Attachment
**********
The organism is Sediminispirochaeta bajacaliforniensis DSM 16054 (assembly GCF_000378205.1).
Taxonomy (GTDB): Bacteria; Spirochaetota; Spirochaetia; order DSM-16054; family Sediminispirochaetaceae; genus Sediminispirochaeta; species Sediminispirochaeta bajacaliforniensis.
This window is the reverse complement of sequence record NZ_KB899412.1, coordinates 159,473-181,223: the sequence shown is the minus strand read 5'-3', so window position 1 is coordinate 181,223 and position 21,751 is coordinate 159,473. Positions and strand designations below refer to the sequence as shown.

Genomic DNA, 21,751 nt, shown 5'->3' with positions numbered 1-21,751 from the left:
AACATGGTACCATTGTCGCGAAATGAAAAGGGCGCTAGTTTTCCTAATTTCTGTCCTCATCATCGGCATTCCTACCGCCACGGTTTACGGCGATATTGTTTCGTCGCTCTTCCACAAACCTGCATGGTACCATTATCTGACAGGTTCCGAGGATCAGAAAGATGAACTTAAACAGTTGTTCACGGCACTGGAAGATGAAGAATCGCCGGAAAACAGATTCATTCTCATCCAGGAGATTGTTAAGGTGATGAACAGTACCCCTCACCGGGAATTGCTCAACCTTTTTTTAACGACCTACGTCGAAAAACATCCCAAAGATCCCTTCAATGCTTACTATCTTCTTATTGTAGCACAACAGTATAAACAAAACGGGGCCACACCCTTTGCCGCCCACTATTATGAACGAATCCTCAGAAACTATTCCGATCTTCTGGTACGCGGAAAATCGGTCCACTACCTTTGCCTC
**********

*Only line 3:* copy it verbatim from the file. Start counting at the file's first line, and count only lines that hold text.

This window is the reverse complement of sequence record NZ_KB899412.1, coordinates 159,473-181,223: the sequence shown is the minus strand read 5'-3', so window position 1 is coordinate 181,223 and position 21,751 is coordinate 159,473. Positions and strand designations below refer to the sequence as shown.